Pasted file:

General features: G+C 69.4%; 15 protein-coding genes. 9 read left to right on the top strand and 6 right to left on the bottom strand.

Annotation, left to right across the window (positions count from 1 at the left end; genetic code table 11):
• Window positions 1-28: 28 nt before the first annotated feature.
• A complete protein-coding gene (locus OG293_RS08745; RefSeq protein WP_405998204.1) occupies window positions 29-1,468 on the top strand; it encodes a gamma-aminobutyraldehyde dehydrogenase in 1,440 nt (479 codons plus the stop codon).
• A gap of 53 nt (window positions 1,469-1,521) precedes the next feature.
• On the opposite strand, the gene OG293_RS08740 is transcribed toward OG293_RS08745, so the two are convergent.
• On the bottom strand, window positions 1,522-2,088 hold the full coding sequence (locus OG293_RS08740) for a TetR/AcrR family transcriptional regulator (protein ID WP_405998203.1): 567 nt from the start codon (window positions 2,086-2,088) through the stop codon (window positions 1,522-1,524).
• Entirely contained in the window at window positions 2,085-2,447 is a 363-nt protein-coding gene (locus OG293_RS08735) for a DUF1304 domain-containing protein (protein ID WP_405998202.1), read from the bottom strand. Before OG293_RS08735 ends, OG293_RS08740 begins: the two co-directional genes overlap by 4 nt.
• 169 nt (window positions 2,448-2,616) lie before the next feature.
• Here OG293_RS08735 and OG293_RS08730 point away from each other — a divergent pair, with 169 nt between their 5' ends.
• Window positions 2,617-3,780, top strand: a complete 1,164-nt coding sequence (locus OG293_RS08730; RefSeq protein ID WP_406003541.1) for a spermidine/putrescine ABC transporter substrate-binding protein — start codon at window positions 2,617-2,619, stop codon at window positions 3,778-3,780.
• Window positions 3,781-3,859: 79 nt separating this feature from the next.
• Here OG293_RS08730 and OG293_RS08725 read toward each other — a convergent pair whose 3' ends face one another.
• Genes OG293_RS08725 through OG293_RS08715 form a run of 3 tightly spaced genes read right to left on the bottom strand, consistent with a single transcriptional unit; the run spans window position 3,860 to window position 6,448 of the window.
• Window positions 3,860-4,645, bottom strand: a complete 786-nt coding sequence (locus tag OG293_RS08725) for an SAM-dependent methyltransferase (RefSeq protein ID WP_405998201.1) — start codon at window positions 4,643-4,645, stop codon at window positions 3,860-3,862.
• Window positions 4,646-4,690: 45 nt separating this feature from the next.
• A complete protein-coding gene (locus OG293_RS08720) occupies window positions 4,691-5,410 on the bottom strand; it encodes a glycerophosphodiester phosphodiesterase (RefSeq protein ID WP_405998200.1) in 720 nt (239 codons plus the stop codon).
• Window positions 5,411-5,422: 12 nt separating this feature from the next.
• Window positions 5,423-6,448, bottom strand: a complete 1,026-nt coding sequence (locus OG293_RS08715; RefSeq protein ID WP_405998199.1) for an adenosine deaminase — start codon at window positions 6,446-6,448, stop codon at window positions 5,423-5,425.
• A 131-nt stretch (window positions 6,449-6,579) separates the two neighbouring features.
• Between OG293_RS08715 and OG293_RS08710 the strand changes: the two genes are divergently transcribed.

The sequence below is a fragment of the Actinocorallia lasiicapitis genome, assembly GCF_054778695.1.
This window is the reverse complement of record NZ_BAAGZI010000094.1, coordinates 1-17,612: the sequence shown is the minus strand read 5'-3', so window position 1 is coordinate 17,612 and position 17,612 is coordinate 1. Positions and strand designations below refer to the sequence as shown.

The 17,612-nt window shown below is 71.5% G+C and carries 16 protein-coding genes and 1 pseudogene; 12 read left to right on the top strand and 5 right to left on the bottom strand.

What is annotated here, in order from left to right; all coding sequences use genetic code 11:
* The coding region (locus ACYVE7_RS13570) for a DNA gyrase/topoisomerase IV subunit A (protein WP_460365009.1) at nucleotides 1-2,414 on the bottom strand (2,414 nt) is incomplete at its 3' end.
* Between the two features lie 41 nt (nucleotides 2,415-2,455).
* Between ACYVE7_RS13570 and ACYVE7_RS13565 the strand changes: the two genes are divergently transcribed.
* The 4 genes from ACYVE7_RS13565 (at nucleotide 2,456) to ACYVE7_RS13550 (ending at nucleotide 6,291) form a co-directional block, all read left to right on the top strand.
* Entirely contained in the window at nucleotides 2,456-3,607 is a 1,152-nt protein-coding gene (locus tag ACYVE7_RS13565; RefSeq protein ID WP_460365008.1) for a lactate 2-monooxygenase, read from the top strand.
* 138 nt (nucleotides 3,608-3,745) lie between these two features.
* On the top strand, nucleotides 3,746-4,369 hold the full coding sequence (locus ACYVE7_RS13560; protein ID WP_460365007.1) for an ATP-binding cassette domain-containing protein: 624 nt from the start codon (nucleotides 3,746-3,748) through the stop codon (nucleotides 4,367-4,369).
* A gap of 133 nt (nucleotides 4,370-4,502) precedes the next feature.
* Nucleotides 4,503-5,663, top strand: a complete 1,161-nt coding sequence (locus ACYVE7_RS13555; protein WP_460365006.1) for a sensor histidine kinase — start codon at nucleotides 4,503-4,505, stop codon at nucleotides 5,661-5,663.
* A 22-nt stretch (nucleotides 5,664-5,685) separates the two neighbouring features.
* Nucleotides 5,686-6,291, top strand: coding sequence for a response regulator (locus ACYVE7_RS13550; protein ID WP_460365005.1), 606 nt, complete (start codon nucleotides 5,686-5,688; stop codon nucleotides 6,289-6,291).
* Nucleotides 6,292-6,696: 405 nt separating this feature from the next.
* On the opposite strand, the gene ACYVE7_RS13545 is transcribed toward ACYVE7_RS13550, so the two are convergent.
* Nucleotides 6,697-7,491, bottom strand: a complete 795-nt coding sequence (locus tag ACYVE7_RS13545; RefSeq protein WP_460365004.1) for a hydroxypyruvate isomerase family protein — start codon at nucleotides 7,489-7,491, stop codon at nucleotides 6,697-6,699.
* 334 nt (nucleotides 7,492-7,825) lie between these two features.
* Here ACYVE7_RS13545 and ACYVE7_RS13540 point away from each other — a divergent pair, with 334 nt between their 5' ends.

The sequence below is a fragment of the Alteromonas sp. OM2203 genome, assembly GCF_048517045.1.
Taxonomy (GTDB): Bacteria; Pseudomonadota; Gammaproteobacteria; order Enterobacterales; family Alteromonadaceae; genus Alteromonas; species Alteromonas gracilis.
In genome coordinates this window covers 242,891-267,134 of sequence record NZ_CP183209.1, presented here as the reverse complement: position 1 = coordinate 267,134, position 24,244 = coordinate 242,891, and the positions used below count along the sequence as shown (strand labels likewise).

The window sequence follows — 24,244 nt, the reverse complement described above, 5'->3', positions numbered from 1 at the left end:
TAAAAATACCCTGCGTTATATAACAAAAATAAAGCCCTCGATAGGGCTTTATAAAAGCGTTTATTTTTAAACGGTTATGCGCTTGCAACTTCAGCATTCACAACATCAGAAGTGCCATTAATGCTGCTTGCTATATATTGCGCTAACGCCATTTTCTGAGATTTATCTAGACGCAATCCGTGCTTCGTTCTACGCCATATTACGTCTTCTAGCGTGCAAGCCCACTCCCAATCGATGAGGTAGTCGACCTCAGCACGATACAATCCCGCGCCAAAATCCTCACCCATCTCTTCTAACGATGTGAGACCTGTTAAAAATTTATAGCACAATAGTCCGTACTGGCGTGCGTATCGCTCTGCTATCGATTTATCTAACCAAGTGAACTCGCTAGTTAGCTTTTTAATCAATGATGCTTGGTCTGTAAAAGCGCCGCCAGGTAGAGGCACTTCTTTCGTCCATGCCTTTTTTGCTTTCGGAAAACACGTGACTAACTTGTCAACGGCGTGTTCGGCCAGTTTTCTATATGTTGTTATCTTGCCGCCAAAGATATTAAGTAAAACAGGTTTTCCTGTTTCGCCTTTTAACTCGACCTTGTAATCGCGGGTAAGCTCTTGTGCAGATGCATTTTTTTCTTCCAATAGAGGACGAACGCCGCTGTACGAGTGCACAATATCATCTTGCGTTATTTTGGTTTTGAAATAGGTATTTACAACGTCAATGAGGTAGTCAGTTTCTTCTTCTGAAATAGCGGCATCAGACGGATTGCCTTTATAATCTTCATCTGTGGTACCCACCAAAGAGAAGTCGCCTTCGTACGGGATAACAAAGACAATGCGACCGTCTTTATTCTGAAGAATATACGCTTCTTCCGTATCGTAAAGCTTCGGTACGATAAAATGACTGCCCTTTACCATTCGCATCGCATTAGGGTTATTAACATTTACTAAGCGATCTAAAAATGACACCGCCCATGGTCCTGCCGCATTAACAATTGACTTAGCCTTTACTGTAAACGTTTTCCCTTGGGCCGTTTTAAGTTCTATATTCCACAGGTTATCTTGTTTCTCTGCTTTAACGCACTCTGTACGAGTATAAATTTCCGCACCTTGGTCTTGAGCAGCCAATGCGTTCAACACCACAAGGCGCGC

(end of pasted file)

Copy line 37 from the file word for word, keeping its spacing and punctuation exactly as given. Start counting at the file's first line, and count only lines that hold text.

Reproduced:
* Nucleotides 6,292-6,696: 405 nt separating this feature from the next.